Accidents involving hazardous materials can happen anytime and range from a chemical spill on a highway, to groundwater contamination by naturally occurring methane gas, to ingesting a household cleaner at home. Hazardous materials incidents are accidents that affect a large number of people and, while fairly uncommon, can happen anytime, anywhere.

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Heat can affect anyone. However, it is more likely to affect young children, elderly people, and people with health problems. For instance, people with a medical condition that causes poor blood circulation, and those who take medications to get rid of water from the body (diuretics) or for certain skin conditions, may be more susceptible. Consult your physician if you have any questions about how your medication may affect your ability to tolerate heat.

It is important to know the terms used to describe heat wave conditions. They are: 1. Heat wave - prolonged period of excessive heat and humidity; and 2. Heat index - a number in Fahrenheit degrees that indicates how hot it really feels when relative humidity is added to the actual air temperature. Exposure to full sunshine can increase the heat index by 15 degrees Fahrenheit. Many people can experience heat stroke or heat exhaustion during heat waves. Both conditions can be serious and prompt medical attention is required.

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Much of Agoura Hills is nestled at the base of the beautiful Santa Monica Mountains. Here in the City, homeowners enjoy the beauty of the environment but also face the very real danger of wildfire. These intense fires, triggered by lightning, drought, or accidents, often begin unnoticed. They sweep quickly through wildland areas, igniting brush, trees, and homes.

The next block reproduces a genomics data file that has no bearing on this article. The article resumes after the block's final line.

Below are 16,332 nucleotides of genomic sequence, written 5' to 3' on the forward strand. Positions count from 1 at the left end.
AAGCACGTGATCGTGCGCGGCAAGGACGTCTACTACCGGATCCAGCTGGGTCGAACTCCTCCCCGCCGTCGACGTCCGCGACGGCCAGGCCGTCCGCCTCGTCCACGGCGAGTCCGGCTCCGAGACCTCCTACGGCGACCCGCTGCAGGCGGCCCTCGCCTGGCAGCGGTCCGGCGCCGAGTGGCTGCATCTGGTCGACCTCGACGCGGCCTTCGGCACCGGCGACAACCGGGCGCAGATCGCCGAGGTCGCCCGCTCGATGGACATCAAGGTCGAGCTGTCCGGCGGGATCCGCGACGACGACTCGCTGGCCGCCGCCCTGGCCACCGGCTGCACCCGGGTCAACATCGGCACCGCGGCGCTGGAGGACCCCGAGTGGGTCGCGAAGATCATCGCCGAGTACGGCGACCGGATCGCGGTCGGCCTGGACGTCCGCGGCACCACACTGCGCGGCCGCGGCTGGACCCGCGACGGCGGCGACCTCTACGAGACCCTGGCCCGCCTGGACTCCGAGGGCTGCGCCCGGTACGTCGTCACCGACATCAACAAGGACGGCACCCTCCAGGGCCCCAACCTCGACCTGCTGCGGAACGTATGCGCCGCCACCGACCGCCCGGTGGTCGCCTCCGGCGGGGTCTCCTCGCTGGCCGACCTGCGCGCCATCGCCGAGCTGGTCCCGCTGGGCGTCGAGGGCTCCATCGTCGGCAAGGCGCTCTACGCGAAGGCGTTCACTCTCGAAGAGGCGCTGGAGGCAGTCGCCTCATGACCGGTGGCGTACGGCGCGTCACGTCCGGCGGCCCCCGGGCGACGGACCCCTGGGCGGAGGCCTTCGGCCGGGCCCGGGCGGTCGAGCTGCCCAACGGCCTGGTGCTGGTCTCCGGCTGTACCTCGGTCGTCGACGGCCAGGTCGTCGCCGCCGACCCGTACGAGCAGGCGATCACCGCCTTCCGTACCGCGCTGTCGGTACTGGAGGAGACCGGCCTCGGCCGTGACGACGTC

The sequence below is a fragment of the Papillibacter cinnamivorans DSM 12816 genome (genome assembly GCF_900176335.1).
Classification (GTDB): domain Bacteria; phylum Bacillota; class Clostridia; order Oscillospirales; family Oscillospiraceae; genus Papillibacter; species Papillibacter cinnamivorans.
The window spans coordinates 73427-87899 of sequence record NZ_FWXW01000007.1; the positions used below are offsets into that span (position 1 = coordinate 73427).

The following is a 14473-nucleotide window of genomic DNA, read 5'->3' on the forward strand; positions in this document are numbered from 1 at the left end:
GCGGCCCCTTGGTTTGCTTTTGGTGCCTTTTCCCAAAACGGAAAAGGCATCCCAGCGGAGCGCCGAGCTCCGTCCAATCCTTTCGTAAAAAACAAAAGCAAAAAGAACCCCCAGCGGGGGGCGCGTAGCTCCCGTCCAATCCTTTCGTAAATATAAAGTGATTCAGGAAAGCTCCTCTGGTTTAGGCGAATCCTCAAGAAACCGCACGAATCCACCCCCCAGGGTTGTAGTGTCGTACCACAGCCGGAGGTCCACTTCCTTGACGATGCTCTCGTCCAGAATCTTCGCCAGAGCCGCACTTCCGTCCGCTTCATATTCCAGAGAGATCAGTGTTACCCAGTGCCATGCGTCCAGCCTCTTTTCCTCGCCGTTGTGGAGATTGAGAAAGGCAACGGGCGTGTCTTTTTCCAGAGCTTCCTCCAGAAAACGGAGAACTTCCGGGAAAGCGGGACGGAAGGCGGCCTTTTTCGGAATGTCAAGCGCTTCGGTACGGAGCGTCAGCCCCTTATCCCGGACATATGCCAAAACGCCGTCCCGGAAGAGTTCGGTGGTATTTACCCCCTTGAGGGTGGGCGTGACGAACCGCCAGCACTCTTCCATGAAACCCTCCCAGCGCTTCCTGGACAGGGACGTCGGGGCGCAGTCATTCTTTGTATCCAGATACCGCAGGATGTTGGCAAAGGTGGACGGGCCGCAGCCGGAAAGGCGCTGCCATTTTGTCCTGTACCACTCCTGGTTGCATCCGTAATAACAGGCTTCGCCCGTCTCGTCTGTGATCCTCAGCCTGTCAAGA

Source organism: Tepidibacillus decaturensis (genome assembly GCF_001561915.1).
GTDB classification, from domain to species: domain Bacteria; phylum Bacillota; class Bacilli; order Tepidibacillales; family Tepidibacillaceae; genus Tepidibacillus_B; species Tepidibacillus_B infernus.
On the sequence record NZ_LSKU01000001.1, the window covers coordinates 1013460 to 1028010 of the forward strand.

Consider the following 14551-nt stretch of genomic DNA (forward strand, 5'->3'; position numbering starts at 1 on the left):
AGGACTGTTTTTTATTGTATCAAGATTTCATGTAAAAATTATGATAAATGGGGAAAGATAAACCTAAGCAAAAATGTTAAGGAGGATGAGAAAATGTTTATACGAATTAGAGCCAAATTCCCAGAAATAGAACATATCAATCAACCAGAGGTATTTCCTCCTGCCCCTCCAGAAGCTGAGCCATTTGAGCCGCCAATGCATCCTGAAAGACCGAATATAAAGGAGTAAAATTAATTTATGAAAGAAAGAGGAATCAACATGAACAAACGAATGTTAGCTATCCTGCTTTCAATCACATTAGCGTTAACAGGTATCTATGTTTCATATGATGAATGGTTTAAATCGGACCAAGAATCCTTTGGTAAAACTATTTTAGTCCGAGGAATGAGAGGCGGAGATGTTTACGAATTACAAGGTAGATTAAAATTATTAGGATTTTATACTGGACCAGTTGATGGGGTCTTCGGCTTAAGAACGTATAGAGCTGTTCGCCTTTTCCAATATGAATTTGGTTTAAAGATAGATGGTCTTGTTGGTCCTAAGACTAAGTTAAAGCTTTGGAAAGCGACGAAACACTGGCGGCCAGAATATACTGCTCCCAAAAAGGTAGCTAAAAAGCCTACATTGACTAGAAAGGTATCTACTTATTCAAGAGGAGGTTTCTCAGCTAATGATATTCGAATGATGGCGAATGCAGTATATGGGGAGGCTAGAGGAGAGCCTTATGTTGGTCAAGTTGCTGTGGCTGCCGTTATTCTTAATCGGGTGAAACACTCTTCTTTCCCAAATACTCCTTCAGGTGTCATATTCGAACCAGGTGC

Reduce your risk of fire hazards by preparing now before wildfire strikes. Learn about weed and brush abatement near homes that border green belts and vegetation. Meet with your family to decide what to do and where to go if wildfires threaten your area. Ask fire authorities for information about wildland fires in your area. Find out if your house and property can be inspected for potential hazards.

A Guide to Defensible Space - Ornamental Vegetation Maintenance - Los Angeles County Fire  

Ready Set Go - Los Angeles County Fire

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Heavy rains and extreme cold can immobilize an entire region. Even areas that normally experience mild winters can be hit with a major winter storm or extreme cold. The results can range from isolation, due to flooded roads and downed power lines, to the havoc of rain-soaked freeways, to the dangers of flash flooding and electrical storms.                 


Below is the City's 2017 SEMS/NIMS Emergency Operations Plan (EOP).  The EOP has been prepared to ensure the most effective and economical allocation of resources for the maximum benefit and protection of the civilian population in a time of emergency.  Due to the size of the plan, it has been separated into sections.   

City EOP Title Page

EOP - Attachment 1

EOP - Attachment 2

EOP - Attachment 3

EOP - Attachment 4

EOP - Attachment 5

EOP - Attachment 6

EOP - Attachment 8A

EOP - Attachment 8B

EOP - Attachment 9

EOP - Attachment 10

EOP - Attachment 11

EOP - Attachment 12



American Red Cross